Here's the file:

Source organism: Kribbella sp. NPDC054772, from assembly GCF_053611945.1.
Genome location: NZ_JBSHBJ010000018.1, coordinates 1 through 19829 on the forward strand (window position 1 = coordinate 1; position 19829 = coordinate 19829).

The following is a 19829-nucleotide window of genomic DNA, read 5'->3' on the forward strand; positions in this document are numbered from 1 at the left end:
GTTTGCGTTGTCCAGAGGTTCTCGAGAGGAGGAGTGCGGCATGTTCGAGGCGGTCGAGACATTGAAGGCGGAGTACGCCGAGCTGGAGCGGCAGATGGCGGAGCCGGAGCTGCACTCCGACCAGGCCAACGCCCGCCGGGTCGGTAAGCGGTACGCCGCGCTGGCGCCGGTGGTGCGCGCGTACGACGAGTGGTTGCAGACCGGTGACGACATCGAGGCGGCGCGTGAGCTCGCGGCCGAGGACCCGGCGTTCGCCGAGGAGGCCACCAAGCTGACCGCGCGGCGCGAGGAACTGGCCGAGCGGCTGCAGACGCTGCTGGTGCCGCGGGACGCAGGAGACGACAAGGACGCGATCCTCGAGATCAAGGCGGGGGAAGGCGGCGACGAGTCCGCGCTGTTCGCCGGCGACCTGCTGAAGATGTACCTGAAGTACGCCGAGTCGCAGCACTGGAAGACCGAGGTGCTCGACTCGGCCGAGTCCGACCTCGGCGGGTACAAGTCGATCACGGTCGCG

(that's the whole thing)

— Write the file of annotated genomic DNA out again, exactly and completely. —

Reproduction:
Source organism: Kribbella sp. NPDC054772, from assembly GCF_053611945.1.
Genome location: NZ_JBSHBJ010000018.1, coordinates 1 through 19829 on the forward strand (window position 1 = coordinate 1; position 19829 = coordinate 19829).

The following is a 19829-nucleotide window of genomic DNA, read 5'->3' on the forward strand; positions in this document are numbered from 1 at the left end:
GTTTGCGTTGTCCAGAGGTTCTCGAGAGGAGGAGTGCGGCATGTTCGAGGCGGTCGAGACATTGAAGGCGGAGTACGCCGAGCTGGAGCGGCAGATGGCGGAGCCGGAGCTGCACTCCGACCAGGCCAACGCCCGCCGGGTCGGTAAGCGGTACGCCGCGCTGGCGCCGGTGGTGCGCGCGTACGACGAGTGGTTGCAGACCGGTGACGACATCGAGGCGGCGCGTGAGCTCGCGGCCGAGGACCCGGCGTTCGCCGAGGAGGCCACCAAGCTGACCGCGCGGCGCGAGGAACTGGCCGAGCGGCTGCAGACGCTGCTGGTGCCGCGGGACGCAGGAGACGACAAGGACGCGATCCTCGAGATCAAGGCGGGGGAAGGCGGCGACGAGTCCGCGCTGTTCGCCGGCGACCTGCTGAAGATGTACCTGAAGTACGCCGAGTCGCAGCACTGGAAGACCGAGGTGCTCGACTCGGCCGAGTCCGACCTCGGCGGGTACAAGTCGATCACGGTCGCG